Dr. Robert Jacques teaches political theory and its practices in the Dept. of Philosophy at Lycoming College in Pennsylvania. He is the author of The Cat Who Loved Beethoven, a family story about love, home and happiness and The Republic, an unprecedented portrait of Our Republic.
He is presently at work on other projects including an introduction to philosophy that is filled with wisdom and fun.
Dr. Robert Jacques graduated from the University of Notre Dame with a double major in finance economics and philosophy. Thereupon he pursued his interests in the philosophical foundations of economics at the University of California, Riverside where he studied Marxist economics, and at UC Berkeley where he studied neo-classical theory. Afterwards he transferred to the Philosophy Department at Penn State where he received his master’s degree (thesis on John Dewey, published) and his Ph.D. (on Nietzsche). He also attended the University of Bonn on a Fulbright-administered DAAD Scholarship to further his studies in Nietzsche.
Dr. Jacques philosophical interests are broadly concerned with the history of philosophy, and specifically concentrated on the German and American philosophers of the 19th and 20th centuries. In January 2015, Dr. Jacques published “The Cat Who Loved Beethoven,” a philosophical allegory in the form of a novel. He plays classical piano and loves the outdoors. “The Cat Who Loved Beethoven” is a story about a family who, in the dark days of December just before the solstice and the onset of the holidays, discovers where home is. It is a happy and thought-provoking book for people of all ages.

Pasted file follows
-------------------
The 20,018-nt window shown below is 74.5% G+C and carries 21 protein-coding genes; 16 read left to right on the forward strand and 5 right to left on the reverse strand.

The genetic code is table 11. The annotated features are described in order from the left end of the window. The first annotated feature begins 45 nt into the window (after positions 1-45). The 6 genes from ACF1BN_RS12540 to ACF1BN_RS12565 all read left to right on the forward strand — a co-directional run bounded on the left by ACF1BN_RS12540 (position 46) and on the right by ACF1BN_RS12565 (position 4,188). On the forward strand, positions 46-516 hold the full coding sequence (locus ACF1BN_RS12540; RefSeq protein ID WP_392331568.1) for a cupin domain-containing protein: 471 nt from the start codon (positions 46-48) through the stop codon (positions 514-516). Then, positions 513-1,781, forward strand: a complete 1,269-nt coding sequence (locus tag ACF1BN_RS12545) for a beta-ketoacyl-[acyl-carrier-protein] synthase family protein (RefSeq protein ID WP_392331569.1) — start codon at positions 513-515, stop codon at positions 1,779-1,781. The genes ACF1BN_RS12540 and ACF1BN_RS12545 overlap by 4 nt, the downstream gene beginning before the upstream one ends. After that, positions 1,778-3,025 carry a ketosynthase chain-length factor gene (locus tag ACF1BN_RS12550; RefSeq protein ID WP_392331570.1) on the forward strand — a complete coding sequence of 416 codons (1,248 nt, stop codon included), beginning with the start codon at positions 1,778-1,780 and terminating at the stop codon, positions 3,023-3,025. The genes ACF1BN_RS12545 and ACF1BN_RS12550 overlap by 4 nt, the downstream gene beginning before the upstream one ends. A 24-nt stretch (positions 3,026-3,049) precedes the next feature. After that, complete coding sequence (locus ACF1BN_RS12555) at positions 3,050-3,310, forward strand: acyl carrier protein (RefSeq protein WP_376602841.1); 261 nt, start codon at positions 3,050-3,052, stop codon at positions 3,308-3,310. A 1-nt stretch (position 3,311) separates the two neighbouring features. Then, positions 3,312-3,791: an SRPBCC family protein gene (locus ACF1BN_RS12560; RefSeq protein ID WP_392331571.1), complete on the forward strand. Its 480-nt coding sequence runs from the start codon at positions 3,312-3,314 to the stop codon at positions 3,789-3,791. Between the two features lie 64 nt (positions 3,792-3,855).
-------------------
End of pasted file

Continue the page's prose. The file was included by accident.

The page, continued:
Fall of 2015 brought Dr. Jacques book The Republic, a look into the republic of the United States where he historically identifies the middle class as the greatest class ever; business as the world’s source of liberty and tolerance; and the family as the sovereign union which stands vigilantly between children and the state.
The middle class is the greatest class ever.
The middle class has given the world more goods and services and arts and sciences than any other class in history. And it does so increasingly in ever greater quantity ever better.